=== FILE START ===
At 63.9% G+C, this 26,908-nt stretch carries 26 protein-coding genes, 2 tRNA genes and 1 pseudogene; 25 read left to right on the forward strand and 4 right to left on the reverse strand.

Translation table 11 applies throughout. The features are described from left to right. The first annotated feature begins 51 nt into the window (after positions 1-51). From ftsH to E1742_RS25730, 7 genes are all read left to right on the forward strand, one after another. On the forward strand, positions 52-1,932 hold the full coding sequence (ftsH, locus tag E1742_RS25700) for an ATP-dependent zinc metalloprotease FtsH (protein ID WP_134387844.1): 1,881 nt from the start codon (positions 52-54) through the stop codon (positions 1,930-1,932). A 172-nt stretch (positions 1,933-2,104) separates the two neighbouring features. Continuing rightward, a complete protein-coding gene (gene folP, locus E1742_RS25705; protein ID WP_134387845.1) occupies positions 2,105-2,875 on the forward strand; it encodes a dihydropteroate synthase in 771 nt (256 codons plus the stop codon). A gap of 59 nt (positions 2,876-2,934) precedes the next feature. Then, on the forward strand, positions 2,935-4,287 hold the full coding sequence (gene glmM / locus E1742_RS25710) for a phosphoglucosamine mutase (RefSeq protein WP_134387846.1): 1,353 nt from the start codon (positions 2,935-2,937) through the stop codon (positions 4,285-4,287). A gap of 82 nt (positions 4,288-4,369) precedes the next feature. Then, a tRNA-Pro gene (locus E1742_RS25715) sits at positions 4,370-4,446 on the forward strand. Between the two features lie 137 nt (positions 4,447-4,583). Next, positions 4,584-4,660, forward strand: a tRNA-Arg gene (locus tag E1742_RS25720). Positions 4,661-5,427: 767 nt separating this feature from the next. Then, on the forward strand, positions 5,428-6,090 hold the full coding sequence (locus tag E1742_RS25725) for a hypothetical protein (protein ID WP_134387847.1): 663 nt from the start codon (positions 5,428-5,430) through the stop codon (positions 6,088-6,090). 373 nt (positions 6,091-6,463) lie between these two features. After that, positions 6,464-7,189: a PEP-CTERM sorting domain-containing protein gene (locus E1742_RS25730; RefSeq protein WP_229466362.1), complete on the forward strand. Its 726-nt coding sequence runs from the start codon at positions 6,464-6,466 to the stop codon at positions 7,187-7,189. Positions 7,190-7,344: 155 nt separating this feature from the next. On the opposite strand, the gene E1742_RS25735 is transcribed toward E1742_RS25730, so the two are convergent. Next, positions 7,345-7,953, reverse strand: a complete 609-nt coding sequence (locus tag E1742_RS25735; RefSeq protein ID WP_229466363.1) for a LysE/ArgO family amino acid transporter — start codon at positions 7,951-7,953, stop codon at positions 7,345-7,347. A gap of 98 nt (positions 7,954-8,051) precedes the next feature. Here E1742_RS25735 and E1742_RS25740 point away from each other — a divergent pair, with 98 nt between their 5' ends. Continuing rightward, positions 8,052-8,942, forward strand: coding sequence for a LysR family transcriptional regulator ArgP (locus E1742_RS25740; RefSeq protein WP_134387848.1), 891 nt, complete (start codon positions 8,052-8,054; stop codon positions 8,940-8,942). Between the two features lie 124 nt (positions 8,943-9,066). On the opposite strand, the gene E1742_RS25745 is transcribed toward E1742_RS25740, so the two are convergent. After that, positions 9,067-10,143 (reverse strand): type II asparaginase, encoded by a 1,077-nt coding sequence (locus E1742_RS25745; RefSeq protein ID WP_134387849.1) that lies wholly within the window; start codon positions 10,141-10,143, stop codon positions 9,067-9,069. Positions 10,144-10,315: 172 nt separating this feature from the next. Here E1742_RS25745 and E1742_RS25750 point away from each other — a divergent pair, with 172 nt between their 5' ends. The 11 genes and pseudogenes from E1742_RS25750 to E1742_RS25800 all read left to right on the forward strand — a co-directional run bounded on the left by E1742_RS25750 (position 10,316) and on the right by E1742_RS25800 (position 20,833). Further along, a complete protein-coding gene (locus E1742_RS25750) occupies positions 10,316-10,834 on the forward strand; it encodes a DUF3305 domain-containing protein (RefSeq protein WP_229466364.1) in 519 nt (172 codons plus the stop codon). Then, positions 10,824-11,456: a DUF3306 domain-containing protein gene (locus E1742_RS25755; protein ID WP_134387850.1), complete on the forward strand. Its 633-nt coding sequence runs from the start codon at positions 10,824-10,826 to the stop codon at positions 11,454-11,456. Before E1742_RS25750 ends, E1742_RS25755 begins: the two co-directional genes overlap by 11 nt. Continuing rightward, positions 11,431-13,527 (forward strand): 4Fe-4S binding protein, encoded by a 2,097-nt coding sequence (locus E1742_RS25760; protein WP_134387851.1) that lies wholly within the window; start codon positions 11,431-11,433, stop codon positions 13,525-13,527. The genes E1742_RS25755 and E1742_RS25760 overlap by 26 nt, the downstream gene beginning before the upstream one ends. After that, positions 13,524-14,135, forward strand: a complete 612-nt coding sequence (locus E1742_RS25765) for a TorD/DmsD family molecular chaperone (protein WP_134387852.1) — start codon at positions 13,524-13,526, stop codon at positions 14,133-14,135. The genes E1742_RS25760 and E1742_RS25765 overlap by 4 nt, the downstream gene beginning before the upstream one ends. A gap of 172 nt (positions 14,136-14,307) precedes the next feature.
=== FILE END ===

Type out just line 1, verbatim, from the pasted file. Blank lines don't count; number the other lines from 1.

At 63.9% G+C, this 26,908-nt stretch carries 26 protein-coding genes, 2 tRNA genes and 1 pseudogene; 25 read left to right on the forward strand and 4 right to left on the reverse strand.